The Radical Monarchs aren’t your average girl scouting troop. This Oakland-bred organization wants to create future leaders, providing young girls of color the opportunity to take part in community causes and learn to harness their voices to stand up for social justice. That journey is captured in Linda Goldstein Knowlton’s documentary “We Are the Radical Monarchs.”
Goldstein Knowlton directed and produced the documentary, following the organization’s first troop over the course of three years until they graduate. The Radical Monarchs were created as an alternative to the Girl Scouts of America by two queer women of color, Anayette Martinez and Marilyn Hollinquest, who wanted their daughter to embrace her experience as a young brown girl and provide other girls of color the same opportunity. Oakland serves as the film’s backdrop, a largely black and brown community rooted in a deep history of social justice and activism. It’s in Oakland where we see The Radical Monarchs fight for issues such as LGBTQ rights, the environment and disability justice. It’s a growing organization that has gained national interest for its mission to inspire a new generation of activists and provide opportunity to young girls in often forgotten communities.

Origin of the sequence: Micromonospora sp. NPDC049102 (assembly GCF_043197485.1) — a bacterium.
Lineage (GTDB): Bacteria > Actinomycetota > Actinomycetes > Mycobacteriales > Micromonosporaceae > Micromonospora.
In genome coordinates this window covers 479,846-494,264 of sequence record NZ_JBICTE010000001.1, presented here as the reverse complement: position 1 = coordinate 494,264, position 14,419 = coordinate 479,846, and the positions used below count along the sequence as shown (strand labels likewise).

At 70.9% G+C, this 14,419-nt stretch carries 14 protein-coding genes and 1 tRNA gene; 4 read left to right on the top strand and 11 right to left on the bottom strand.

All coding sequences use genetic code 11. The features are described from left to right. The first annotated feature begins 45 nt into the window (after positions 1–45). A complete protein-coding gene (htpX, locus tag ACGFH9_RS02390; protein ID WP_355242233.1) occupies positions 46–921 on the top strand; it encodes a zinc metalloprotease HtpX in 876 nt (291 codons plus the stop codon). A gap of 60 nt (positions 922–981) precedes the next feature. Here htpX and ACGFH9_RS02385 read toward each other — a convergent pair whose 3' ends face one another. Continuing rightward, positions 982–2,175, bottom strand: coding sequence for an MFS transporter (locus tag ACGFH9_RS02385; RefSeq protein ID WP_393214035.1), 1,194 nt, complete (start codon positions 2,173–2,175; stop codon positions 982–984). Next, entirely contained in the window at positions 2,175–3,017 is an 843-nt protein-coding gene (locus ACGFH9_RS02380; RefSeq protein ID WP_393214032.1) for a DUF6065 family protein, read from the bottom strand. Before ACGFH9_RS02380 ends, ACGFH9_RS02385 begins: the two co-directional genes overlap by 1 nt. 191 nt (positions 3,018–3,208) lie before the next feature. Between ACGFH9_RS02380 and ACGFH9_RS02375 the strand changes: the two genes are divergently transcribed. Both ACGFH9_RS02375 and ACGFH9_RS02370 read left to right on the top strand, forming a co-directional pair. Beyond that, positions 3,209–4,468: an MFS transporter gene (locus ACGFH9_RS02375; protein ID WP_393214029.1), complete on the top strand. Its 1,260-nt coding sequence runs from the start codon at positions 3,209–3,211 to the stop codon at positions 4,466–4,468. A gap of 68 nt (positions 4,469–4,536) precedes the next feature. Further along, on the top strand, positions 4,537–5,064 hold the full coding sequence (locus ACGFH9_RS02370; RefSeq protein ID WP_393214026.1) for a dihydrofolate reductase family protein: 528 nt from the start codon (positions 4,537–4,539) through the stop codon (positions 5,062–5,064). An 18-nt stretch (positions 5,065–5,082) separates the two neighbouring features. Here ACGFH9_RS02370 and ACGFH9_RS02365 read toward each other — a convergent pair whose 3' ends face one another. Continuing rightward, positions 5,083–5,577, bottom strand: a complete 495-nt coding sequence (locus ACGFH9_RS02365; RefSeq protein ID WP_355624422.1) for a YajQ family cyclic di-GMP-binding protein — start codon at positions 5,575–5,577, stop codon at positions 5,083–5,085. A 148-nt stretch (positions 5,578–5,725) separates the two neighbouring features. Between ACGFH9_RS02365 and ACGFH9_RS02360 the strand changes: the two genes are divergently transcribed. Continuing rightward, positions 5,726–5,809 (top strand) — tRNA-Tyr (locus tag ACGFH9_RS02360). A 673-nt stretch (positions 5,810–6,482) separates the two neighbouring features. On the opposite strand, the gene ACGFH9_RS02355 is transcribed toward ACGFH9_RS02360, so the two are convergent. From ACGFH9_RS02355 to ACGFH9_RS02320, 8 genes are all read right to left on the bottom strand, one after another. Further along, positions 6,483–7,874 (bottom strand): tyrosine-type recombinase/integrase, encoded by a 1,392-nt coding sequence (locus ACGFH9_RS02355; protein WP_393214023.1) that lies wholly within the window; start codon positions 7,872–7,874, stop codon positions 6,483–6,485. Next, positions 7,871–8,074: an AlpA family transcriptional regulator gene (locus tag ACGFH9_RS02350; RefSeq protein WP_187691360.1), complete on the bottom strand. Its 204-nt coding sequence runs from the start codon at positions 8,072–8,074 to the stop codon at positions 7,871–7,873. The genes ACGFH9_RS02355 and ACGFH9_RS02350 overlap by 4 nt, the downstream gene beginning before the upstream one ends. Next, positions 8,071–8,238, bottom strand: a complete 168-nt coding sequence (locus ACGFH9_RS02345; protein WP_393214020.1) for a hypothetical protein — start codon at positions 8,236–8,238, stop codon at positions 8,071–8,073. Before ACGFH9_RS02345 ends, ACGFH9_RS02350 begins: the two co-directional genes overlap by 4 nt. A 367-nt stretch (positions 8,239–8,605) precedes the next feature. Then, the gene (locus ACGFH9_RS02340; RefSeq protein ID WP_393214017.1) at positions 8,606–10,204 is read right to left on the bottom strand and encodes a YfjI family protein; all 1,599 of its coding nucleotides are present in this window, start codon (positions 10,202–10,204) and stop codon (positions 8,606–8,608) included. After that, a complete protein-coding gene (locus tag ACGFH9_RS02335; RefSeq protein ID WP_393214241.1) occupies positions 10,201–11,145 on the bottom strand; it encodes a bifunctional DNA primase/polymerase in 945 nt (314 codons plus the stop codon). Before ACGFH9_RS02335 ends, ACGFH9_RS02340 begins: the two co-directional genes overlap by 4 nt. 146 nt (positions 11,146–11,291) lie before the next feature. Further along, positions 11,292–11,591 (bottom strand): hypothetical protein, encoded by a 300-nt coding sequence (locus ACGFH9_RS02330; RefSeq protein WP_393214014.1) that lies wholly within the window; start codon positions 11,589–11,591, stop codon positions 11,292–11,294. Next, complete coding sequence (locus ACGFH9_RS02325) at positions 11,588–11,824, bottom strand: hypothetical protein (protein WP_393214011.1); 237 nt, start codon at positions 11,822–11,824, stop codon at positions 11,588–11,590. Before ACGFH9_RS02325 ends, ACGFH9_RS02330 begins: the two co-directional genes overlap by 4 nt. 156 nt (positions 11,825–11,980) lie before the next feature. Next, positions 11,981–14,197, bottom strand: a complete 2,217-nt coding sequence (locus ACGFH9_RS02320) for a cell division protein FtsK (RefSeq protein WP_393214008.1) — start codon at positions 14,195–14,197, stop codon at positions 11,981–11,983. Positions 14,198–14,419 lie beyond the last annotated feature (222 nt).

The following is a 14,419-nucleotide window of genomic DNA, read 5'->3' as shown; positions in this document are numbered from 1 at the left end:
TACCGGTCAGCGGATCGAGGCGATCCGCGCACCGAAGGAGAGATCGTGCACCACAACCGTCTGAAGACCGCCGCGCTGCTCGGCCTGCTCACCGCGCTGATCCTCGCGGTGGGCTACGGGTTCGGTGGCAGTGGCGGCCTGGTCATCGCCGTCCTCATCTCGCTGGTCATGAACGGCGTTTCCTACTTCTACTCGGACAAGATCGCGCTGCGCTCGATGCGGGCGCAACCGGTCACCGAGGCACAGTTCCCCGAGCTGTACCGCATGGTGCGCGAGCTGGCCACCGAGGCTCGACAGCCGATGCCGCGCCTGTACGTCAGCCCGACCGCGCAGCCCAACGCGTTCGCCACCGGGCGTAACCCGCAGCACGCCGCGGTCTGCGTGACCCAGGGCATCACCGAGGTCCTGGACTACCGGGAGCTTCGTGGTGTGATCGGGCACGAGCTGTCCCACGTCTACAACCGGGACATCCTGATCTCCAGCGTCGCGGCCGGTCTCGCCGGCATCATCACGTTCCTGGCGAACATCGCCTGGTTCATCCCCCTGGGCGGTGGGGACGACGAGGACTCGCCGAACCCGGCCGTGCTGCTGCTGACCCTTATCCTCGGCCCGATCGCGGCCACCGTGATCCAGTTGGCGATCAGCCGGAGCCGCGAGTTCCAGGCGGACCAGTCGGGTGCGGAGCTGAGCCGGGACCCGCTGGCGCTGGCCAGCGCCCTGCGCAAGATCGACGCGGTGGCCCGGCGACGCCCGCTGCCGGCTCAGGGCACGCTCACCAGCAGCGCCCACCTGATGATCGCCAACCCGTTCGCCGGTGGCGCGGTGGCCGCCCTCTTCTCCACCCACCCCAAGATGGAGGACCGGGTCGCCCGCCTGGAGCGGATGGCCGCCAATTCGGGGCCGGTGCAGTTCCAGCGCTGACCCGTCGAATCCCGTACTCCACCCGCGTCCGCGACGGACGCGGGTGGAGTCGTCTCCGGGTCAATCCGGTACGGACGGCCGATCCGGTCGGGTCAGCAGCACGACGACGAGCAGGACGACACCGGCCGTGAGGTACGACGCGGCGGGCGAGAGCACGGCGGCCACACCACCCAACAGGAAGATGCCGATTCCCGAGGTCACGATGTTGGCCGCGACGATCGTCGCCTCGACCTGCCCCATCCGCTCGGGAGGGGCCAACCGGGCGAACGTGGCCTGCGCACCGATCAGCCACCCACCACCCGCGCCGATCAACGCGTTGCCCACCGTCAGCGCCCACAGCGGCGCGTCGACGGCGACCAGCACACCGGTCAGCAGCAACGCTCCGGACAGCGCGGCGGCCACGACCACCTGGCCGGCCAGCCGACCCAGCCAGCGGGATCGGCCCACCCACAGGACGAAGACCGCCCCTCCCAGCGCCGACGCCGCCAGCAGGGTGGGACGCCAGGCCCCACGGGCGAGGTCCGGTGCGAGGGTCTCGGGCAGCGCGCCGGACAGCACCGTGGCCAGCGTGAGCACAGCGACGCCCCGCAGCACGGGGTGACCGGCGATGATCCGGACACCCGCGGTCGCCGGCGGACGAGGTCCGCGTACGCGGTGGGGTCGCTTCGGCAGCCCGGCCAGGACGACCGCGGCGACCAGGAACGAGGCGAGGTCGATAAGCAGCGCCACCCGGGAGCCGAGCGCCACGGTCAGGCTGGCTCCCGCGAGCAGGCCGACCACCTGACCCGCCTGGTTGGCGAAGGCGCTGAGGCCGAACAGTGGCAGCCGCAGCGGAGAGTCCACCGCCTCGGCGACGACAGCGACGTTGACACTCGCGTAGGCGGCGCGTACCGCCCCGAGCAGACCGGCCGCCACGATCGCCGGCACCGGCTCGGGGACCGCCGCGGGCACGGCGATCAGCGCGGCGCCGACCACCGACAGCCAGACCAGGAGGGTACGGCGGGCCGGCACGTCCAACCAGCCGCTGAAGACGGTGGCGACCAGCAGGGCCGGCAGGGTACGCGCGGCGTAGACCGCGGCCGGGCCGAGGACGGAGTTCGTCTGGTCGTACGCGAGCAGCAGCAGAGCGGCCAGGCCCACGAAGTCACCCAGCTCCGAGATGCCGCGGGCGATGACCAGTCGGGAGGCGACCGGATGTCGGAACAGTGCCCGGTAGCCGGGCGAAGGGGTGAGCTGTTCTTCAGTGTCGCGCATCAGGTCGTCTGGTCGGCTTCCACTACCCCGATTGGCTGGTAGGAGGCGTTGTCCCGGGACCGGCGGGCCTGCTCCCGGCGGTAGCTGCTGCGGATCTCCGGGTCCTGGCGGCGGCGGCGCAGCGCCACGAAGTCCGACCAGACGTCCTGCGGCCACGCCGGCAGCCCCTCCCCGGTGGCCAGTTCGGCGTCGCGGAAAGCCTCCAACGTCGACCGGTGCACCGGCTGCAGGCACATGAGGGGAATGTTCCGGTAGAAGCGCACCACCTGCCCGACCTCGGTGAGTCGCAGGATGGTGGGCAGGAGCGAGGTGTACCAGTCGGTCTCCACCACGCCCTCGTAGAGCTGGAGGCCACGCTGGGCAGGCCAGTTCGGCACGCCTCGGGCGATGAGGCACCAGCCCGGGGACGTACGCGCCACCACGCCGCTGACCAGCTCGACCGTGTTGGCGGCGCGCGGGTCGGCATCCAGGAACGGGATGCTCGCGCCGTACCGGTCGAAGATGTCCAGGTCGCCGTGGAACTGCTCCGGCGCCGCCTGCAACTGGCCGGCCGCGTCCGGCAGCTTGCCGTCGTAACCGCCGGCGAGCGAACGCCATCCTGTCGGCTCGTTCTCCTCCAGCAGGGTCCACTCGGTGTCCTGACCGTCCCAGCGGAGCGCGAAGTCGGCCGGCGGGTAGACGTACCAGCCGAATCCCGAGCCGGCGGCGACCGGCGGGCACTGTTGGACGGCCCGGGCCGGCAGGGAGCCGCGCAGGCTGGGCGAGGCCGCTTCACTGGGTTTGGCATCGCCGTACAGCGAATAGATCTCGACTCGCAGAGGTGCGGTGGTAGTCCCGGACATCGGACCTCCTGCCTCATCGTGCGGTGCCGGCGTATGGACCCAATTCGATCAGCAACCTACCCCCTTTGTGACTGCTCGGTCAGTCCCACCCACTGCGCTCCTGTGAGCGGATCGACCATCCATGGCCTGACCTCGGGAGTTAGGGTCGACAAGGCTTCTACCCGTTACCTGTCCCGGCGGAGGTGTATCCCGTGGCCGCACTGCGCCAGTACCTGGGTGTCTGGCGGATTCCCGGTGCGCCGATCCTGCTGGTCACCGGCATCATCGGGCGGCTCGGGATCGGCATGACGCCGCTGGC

Today on FilmWeek, John Horn chatted with director and producer Linda Goldstein Knowlton on what it was like to work with The Radical Monarchs, what the group means for young girls and what people can take away from the film.
“We Are Radical Monarchs” is currently streaming at PBS.org and on the PBS app. You can also watch it here.
With contributions from John Horn